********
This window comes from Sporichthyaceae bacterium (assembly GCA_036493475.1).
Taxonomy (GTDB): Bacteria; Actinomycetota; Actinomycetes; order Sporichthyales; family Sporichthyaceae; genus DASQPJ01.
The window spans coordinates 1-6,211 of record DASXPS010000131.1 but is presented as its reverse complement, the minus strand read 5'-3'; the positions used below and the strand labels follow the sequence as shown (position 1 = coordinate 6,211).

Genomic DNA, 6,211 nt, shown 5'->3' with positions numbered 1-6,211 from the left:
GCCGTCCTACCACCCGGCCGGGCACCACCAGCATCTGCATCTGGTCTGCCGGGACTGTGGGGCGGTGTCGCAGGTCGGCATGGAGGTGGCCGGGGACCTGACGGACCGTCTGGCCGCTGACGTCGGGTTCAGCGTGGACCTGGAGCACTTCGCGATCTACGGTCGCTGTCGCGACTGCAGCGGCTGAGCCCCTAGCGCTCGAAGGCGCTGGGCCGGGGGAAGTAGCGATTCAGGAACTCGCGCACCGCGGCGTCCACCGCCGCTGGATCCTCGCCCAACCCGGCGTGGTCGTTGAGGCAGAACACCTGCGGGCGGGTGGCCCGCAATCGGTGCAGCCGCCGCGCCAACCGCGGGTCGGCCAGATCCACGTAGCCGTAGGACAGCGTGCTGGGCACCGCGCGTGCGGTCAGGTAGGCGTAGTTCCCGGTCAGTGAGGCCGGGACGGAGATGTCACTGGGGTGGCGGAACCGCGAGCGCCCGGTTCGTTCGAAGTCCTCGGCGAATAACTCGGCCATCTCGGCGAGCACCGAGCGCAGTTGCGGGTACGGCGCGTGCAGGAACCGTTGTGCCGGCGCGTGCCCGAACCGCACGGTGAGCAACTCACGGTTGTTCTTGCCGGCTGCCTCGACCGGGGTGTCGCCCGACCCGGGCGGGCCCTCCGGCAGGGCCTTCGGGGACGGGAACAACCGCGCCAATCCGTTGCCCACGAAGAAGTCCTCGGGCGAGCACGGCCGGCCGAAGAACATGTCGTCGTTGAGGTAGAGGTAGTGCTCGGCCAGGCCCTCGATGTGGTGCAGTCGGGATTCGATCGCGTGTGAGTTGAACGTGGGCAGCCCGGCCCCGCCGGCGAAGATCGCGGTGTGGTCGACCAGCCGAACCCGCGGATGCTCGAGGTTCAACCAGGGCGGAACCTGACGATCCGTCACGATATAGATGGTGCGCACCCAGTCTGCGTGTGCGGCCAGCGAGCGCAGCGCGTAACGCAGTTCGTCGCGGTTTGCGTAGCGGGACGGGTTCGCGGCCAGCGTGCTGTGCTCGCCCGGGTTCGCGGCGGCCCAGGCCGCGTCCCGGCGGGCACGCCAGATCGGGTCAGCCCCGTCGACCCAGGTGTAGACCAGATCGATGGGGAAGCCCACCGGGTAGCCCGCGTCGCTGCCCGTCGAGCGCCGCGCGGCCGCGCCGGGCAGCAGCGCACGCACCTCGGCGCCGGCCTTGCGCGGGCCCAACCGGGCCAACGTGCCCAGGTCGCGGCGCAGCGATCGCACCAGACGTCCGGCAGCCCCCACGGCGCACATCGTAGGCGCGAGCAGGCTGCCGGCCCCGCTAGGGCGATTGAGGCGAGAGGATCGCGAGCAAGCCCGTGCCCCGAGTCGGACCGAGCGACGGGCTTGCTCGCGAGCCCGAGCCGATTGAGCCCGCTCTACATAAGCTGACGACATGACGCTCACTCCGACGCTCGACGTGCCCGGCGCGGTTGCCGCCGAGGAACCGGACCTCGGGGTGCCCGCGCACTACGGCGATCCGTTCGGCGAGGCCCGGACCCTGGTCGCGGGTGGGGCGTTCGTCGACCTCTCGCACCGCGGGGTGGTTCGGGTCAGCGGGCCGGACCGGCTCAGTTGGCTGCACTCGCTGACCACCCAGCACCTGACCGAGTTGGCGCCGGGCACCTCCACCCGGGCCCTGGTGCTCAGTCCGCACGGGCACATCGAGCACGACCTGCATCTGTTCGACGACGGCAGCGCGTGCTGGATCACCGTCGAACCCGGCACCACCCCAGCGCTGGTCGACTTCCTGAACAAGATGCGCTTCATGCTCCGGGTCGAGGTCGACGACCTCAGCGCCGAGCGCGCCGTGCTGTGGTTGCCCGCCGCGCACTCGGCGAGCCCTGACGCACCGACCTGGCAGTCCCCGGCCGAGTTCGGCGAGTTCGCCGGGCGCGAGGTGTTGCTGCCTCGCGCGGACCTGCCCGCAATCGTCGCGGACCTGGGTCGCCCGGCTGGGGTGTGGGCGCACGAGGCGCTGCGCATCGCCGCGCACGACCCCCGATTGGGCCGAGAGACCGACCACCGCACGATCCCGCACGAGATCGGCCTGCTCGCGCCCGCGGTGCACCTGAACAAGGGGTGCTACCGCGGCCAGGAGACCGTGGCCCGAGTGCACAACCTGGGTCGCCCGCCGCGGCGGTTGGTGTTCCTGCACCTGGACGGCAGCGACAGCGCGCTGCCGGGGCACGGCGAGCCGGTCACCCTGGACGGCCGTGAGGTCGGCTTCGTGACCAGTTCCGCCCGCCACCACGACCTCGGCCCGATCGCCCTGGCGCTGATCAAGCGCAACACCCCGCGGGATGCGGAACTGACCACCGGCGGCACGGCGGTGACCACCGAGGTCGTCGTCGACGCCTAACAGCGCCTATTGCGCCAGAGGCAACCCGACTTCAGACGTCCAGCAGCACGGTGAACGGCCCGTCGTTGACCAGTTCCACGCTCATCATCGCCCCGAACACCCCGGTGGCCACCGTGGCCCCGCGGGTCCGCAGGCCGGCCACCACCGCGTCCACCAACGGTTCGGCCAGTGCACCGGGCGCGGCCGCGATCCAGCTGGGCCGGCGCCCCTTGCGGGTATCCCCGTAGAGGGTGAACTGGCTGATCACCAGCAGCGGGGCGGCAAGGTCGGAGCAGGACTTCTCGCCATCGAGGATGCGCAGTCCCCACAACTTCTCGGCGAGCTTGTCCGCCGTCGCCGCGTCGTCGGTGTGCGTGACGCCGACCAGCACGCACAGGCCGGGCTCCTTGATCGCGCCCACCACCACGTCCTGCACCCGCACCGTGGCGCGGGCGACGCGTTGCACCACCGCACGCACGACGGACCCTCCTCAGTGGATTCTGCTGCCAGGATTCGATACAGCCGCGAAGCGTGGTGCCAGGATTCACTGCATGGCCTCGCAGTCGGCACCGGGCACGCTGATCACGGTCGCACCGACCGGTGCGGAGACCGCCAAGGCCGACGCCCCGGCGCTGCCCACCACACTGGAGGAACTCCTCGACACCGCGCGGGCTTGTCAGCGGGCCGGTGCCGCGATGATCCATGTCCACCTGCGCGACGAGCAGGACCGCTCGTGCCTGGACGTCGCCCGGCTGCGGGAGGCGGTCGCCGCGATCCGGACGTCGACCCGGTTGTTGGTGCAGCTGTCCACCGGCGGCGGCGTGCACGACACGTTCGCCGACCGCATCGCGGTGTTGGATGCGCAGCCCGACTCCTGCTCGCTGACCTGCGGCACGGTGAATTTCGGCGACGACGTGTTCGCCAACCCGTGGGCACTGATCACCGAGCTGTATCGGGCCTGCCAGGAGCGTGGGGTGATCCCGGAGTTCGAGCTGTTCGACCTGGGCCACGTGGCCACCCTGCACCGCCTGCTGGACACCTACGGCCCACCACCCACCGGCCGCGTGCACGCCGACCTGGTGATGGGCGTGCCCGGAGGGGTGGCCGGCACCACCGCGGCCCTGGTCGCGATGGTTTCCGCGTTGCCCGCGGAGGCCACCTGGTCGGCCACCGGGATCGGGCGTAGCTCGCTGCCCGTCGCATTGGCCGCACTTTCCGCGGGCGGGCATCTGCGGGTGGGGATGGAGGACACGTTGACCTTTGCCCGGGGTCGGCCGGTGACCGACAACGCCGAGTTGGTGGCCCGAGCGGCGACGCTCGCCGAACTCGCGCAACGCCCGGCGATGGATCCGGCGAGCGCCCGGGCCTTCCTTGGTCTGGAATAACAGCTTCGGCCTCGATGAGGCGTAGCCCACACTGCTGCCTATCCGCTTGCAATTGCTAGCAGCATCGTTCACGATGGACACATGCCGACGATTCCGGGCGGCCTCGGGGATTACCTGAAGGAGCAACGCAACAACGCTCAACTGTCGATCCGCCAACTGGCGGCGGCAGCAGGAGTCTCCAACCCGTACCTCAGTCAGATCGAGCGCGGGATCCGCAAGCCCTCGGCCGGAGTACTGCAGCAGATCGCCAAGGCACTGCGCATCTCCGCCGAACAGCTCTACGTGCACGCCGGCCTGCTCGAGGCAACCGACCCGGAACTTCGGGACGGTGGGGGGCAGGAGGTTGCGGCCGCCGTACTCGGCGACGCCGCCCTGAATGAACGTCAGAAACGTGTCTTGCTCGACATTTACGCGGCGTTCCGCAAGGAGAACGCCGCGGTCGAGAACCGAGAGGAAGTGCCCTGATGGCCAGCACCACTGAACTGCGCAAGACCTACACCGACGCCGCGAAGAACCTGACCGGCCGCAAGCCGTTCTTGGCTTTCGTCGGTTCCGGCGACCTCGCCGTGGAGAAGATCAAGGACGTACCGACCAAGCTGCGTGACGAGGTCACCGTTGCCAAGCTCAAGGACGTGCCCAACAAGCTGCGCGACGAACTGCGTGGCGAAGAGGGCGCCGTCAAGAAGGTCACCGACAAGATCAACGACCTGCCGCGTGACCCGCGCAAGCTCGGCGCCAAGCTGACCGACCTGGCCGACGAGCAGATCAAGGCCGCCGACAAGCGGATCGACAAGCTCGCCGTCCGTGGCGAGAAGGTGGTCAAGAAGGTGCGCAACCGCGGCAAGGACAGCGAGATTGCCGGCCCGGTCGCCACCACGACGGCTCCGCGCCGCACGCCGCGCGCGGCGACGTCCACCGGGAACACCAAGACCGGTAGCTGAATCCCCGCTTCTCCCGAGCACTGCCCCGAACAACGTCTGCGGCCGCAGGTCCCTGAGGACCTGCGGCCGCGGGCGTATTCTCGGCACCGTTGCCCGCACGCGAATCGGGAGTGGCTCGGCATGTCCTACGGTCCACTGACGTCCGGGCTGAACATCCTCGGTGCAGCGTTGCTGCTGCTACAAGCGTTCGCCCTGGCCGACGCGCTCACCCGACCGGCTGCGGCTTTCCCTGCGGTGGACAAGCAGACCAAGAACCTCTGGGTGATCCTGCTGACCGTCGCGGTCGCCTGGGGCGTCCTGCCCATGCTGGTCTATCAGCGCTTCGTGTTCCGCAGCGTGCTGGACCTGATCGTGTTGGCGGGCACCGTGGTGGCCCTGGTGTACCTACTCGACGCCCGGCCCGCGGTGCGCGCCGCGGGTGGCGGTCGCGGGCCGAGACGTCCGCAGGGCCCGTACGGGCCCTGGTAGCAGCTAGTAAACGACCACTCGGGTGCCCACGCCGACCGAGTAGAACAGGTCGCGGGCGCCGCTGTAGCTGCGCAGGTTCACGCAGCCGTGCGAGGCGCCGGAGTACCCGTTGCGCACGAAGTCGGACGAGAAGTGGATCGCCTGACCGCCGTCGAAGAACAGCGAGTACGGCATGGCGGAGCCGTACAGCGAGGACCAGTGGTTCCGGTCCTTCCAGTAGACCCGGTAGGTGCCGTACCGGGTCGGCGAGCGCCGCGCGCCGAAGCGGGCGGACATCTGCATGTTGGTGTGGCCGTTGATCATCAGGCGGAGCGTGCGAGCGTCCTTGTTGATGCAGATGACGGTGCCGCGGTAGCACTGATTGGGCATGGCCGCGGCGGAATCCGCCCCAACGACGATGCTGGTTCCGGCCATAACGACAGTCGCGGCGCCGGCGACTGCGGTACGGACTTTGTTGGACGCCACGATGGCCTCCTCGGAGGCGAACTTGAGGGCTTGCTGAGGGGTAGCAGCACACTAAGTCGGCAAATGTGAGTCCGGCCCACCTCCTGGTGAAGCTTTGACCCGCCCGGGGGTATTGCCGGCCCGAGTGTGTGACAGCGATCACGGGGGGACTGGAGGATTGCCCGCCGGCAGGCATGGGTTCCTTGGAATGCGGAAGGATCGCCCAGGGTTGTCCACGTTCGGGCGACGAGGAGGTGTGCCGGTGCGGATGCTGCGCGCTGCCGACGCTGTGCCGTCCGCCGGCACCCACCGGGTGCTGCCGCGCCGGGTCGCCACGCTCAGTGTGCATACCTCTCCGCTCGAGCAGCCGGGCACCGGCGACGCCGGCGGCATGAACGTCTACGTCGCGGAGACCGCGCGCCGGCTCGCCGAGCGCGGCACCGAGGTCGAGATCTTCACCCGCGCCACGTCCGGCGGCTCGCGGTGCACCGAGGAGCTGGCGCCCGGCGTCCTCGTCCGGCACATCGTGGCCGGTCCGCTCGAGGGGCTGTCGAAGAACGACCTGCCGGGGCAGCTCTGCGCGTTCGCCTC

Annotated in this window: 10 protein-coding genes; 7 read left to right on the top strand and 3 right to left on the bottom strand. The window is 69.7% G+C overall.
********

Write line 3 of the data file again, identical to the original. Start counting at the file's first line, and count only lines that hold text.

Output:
The window spans coordinates 1-6,211 of record DASXPS010000131.1 but is presented as its reverse complement, the minus strand read 5'-3'; the positions used below and the strand labels follow the sequence as shown (position 1 = coordinate 6,211).